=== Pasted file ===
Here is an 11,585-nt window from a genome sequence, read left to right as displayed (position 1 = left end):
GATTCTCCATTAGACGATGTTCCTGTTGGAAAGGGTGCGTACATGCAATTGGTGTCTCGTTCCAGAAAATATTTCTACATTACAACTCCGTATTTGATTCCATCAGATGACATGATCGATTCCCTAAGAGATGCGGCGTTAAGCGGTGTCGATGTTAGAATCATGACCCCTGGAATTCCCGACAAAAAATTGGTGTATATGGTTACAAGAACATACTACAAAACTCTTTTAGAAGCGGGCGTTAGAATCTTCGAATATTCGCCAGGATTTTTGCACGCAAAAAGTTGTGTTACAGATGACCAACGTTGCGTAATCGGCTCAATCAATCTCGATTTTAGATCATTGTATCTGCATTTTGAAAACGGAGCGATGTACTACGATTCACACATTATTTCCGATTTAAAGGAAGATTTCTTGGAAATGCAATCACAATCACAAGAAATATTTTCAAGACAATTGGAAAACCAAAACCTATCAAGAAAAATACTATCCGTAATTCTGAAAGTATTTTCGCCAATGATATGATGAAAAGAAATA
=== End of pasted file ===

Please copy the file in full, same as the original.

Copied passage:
Here is an 11,585-nt window from a genome sequence, read left to right as displayed (position 1 = left end):
GATTCTCCATTAGACGATGTTCCTGTTGGAAAGGGTGCGTACATGCAATTGGTGTCTCGTTCCAGAAAATATTTCTACATTACAACTCCGTATTTGATTCCATCAGATGACATGATCGATTCCCTAAGAGATGCGGCGTTAAGCGGTGTCGATGTTAGAATCATGACCCCTGGAATTCCCGACAAAAAATTGGTGTATATGGTTACAAGAACATACTACAAAACTCTTTTAGAAGCGGGCGTTAGAATCTTCGAATATTCGCCAGGATTTTTGCACGCAAAAAGTTGTGTTACAGATGACCAACGTTGCGTAATCGGCTCAATCAATCTCGATTTTAGATCATTGTATCTGCATTTTGAAAACGGAGCGATGTACTACGATTCACACATTATTTCCGATTTAAAGGAAGATTTCTTGGAAATGCAATCACAATCACAAGAAATATTTTCAAGACAATTGGAAAACCAAAACCTATCAAGAAAAATACTATCCGTAATTCTGAAAGTATTTTCGCCAATGATATGATGAAAAGAAATA